Argentina: Tips to Travel Safely

January 29, 2014

Posted in  Argentina, South America, Travel Tips

I’ve been asked, is Argentina really dangerous?

WELL, I did hear from friends who stayed there for several months that mugging was extremely common. So is theft and getting ripped off.

However, if you stay smart and take the necessary precautions, you should be all right. Here are some of my top tips to have a safe trip.

1. Avoid La Boca in Buenos Aires.
A wonderfully colourful place that has a section catering to tourists (“La Caminita”). However, do NOT venture anywhere else beyond the touristy part – even locals will tell you to GTFO for your own sake.

ARG2_Buenos Aires_Caminito
image from
Clearly the touristy part of La Boca

2. Mugging and pickpocketing
is extremely common. Please be very careful. Do NOT walk the streets alone, and if you have to at a late hour, just take a cab back.

Watch out for your bags and handphones as well – iPhones are particularly ‘popular’. In fact, just leave your phone at home if you can help it.

3. Taxi rip offs:
Those with the sign on top, i.e. the ‘radio taxis’, are much less likely to rip you off. These are the taxis that operate with a company. Taxis without the sign are independent drivers – one guy tried quoting me 500 pesos for a drive that should have only cost 20. Nice try mister -_-

On average I paid between 40 – 80 pesos, whether it was afternoon or night for 20 to 30 minute cab rides.

Note that both taxi types look very similar – the differentiator is that sign topper!

images from and

4. Fake monies:
Watch out for fake money! This is especially so for 50 and 100 peso notes (there are two types of 100 peso notes currently in circulation: one with a gentleman on it, another with a lady).

There are four key ways to figure out if you’ve received a fake note and whether you should take on the burly guy lurking in the corner of the money changer. Or not.

100-argentine-pesos-banknote-obverseimage from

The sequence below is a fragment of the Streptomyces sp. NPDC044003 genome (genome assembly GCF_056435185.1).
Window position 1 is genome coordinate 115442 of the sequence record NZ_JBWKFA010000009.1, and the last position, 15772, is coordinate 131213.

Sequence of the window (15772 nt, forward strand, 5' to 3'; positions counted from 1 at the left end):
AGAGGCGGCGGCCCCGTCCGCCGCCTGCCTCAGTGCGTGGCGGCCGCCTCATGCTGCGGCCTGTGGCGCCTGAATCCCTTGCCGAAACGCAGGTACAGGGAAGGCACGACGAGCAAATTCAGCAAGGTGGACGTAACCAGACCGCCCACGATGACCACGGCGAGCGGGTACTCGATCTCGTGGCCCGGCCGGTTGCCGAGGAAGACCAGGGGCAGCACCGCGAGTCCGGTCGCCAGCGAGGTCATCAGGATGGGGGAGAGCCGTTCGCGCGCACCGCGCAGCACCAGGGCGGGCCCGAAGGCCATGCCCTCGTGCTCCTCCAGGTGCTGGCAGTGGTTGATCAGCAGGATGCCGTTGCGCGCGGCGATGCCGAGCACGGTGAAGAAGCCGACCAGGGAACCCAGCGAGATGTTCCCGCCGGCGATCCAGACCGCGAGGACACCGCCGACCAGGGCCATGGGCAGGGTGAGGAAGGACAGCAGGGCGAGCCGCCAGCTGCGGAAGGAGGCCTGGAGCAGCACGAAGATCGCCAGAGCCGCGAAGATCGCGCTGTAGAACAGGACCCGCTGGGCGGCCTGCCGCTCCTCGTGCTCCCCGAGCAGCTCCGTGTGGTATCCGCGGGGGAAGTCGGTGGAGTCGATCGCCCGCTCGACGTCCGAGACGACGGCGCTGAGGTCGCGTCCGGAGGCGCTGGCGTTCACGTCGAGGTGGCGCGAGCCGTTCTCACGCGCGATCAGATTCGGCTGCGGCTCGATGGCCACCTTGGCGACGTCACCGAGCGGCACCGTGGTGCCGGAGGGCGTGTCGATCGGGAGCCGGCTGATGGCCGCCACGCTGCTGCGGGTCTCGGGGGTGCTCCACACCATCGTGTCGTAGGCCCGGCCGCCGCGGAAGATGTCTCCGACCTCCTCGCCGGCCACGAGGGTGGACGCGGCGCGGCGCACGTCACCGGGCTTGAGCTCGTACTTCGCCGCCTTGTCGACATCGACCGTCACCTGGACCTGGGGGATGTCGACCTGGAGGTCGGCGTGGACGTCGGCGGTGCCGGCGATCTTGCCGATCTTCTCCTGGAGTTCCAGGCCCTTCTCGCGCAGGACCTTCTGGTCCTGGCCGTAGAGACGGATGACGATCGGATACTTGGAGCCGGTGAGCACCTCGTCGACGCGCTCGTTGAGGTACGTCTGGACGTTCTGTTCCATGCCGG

1. Shimmery number:
The value of the note should be printed in a shimmery ink at the top of the note. No shimmer, no glimmer.. of erm authenticity.

2. Solid silver line:
This runs across the note and should be silvery.

3. Face watermark:
You should see a face when you hold the note up to the light (cue twilight zone music).

4. Texture:
Does the paper feel textured, or smooth like your legs right after you’ve waxed them?

Don’t feel awkward about checking your notes upon receipt: it’s a common practice in Argentina.

For more information and illustrations, check out this site. It even has a quiz to test your powers of recognition (how handy): 

Exchange rate: the black market
Look for a rate that is at least 9 pesos to 1 USD. The official rate was 6.2 pesos to 1 USD, and many places will offer 7 to 10.

9 was the minimum I would accept in Dec 2013 (although this rate fluctuates because inflation in the country is insane – was about 25% from May – dec 2013). I found rates on Florida street to be amongst the most competitive, but always check for legit notes as many will tell you to stay away from here.

Some restaurants and shops will also allow you to pay in USD, but change will always be returned in pesos.

– – –

This list is far from exhaustive and only reflects the things I was most conscious of during my short two week trip there. As any true Singaporean will tell you, you can never be too careful so check out this site for 181 tips on Buenos Aires warnings.

Also, these tips go beyond just Buenos Aires. I was in the South in Bariloche,  and was told similar tales of caution by locals.

Travel safe!

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  1. hi sonia good post, btw how much should be the budget per person. Im planning to travel from singapore (excluding flight tickets)

    1. Hi there!

      Excluding flight tickets, a reasonable budget for Argentina would be about on par with travel to, say, Eastern Europe. Accommodation cost me about 10-15SGD a night for a 6 man hostel, meals about 5-10SGD. Food is a little pricey and not very tasty, unfortunately 🙁 Shopping is really great especially at the weekend flea markets (bring about $100 SGD for that – expect lots of handcrafted artisan rings, leather goods etc – go crazy). As for things to do/see, you can do loads of free things (like watching street tango, strolling parks) and take day trips out for cheap (10SGD trains out?) or go more luxe. Hope this helps a little to give a general idea of the expected budget!

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